There was a house on the Bullring called 'Whichway House' because it had two doorways. It's made into flats now, but painted on the side in big white letters were the words 'Cheapest House for Blankets and Flannels' but they sold everything, even groceries. They had two horses and carts, the horses were kept round by the surgery. Before 8 o'clock on Saturday mornings round they came loading up with two cranes one on each side. One cart went to the villages South, and the other to the West and North. You can just see a little of the white lettering left on the wall. The name was Smith, but they went broke, and when they cleared out Fred and his Dad cleaned out every room. "I found a bran' new chopping axe, but our Neil lent it ter 'is mate, an' that's the last I saw of it" said Fred. He went on "I believe Churchills 'ad the place before Smith, and they went broke. Must 'ave sold too cheap. Wouldn't do that today!"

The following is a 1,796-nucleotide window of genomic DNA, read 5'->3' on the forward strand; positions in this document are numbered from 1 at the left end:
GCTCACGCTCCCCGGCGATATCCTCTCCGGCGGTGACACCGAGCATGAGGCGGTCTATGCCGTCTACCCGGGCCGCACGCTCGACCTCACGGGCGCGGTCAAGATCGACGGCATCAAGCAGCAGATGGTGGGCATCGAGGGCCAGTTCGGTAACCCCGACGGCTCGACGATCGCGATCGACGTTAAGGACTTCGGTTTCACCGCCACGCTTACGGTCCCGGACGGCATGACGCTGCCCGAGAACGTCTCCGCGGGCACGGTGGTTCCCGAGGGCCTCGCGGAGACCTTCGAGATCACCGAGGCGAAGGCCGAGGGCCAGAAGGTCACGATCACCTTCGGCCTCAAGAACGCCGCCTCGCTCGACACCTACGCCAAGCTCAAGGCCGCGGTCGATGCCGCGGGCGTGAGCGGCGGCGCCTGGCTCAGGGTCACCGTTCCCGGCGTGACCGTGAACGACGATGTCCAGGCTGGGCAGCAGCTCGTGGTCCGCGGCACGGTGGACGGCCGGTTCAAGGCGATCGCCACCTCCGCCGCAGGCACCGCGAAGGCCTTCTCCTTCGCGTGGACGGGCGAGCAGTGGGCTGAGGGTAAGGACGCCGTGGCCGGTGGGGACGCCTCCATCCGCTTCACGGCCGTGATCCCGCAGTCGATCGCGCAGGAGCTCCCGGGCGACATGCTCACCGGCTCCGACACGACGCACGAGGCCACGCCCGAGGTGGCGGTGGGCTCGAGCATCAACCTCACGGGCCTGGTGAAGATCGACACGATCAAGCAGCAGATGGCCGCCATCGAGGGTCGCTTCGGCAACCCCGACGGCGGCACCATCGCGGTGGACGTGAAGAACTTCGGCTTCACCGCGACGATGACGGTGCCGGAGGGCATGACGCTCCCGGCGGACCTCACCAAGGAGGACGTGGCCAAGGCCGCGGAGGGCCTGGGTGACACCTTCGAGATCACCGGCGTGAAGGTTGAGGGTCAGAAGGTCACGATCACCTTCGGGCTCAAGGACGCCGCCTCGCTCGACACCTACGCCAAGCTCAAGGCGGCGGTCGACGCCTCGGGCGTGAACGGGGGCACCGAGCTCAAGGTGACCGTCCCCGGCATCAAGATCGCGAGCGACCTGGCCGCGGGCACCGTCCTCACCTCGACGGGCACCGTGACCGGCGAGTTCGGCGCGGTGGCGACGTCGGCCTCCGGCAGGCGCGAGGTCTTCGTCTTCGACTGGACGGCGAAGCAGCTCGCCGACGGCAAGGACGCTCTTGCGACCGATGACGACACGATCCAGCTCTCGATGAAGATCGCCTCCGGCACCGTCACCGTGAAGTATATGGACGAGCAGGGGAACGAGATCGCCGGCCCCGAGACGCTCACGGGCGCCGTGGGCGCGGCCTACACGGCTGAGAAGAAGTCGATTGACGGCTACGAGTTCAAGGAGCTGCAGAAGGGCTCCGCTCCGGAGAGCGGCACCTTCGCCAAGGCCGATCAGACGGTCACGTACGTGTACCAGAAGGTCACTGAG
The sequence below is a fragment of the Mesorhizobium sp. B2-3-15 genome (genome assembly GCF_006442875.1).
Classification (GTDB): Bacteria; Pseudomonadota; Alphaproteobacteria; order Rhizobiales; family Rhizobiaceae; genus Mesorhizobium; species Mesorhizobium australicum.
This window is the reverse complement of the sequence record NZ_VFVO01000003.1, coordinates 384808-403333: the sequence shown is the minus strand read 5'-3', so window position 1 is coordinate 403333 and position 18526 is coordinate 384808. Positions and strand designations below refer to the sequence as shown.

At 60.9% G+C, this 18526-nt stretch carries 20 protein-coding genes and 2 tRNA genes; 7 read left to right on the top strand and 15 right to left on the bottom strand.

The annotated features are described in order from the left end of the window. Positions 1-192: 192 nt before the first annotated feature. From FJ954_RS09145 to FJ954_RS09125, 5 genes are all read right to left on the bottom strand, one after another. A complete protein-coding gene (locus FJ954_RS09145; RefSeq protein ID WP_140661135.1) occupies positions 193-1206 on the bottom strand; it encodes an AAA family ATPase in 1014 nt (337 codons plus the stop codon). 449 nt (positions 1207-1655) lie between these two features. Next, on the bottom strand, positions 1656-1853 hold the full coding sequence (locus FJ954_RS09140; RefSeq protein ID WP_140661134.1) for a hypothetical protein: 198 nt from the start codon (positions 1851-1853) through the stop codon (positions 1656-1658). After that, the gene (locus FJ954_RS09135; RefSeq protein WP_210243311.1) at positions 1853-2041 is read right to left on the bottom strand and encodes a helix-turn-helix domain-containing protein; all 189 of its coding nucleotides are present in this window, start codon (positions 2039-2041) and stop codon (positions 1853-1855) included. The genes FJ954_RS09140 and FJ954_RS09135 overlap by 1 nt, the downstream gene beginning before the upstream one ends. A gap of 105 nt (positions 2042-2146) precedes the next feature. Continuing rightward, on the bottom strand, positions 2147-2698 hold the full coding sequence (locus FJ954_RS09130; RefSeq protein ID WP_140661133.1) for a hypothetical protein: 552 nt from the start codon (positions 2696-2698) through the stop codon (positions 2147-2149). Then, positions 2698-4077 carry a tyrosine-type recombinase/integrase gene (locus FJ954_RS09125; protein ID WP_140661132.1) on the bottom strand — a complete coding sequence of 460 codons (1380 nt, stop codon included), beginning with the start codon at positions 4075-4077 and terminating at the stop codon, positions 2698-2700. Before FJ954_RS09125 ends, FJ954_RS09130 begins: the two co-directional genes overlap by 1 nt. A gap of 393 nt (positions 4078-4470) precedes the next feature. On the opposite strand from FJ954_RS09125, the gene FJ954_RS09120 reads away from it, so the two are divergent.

The hall in the Tchure - offices now - was used for The Ancient Order of Forresters. ''Me Dad once put out a fire there with 'is coat. Mr. Wells 'ad a drapery then and gave 'im a new one." Fred's Father was a teetotaller and belonged to the Racobites, but Fred likes a drink now and again when he goes bowling. He is in the Oddfellows, his Uncle was Secretary, but there's only Fred and Fred Wilkinson left in Deddington now. There were thirty or forty members who used to meet at the Three Tuns [Crown & Tuns? CR], but the numbers diminished and they amalgamated with Hook Norton, although the Headquarters is at Stow-on-the-Wold. "It's a good club, you don't pay after 65, but you get 'elp with teeth and glasses, and an almanac at Christmas."